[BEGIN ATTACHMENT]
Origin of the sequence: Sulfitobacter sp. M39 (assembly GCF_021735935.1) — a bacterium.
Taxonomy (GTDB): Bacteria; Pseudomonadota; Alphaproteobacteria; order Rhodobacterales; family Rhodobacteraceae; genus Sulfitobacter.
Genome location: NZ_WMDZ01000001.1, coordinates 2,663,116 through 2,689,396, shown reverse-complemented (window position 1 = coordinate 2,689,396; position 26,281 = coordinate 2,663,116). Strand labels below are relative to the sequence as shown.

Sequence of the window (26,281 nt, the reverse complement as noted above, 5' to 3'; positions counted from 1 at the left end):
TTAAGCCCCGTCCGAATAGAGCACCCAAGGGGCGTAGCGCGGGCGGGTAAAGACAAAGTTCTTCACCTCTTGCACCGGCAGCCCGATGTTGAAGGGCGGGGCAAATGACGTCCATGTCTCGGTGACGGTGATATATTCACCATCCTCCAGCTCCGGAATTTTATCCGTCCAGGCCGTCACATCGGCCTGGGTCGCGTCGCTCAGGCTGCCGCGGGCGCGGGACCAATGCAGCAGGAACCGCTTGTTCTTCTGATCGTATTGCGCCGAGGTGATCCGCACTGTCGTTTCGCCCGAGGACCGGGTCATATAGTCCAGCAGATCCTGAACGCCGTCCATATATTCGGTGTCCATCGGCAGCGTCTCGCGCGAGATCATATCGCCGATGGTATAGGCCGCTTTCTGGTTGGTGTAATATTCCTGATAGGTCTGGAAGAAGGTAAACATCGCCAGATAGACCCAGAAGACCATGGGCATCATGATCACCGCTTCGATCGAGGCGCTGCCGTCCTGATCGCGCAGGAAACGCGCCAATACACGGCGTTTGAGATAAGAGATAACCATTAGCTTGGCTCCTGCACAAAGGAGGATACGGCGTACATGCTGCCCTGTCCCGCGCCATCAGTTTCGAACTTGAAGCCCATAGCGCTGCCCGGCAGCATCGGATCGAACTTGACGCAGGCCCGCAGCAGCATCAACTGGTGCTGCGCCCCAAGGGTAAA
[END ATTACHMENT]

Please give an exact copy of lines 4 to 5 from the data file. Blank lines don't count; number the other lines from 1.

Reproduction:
Sequence of the window (26,281 nt, the reverse complement as noted above, 5' to 3'; positions counted from 1 at the left end):
TTAAGCCCCGTCCGAATAGAGCACCCAAGGGGCGTAGCGCGGGCGGGTAAAGACAAAGTTCTTCACCTCTTGCACCGGCAGCCCGATGTTGAAGGGCGGGGCAAATGACGTCCATGTCTCGGTGACGGTGATATATTCACCATCCTCCAGCTCCGGAATTTTATCCGTCCAGGCCGTCACATCGGCCTGGGTCGCGTCGCTCAGGCTGCCGCGGGCGCGGGACCAATGCAGCAGGAACCGCTTGTTCTTCTGATCGTATTGCGCCGAGGTGATCCGCACTGTCGTTTCGCCCGAGGACCGGGTCATATAGTCCAGCAGATCCTGAACGCCGTCCATATATTCGGTGTCCATCGGCAGCGTCTCGCGCGAGATCATATCGCCGATGGTATAGGCCGCTTTCTGGTTGGTGTAATATTCCTGATAGGTCTGGAAGAAGGTAAACATCGCCAGATAGACCCAGAAGACCATGGGCATCATGATCACCGCTTCGATCGAGGCGCTGCCGTCCTGATCGCGCAGGAAACGCGCCAATACACGGCGTTTGAGATAAGAGATAACCATTAGCTTGGCTCCTGCACAAAGGAGGATACGGCGTACATGCTGCCCTGTCCCGCGCCATCAGTTTCGAACTTGAAGCCCATAGCGCTGCCCGGCAGCATCGGATCGAACTTGACGCAGGCCCGCAGCAGCATCAACTGGTGCTGCGCCCCAAGGGTAAA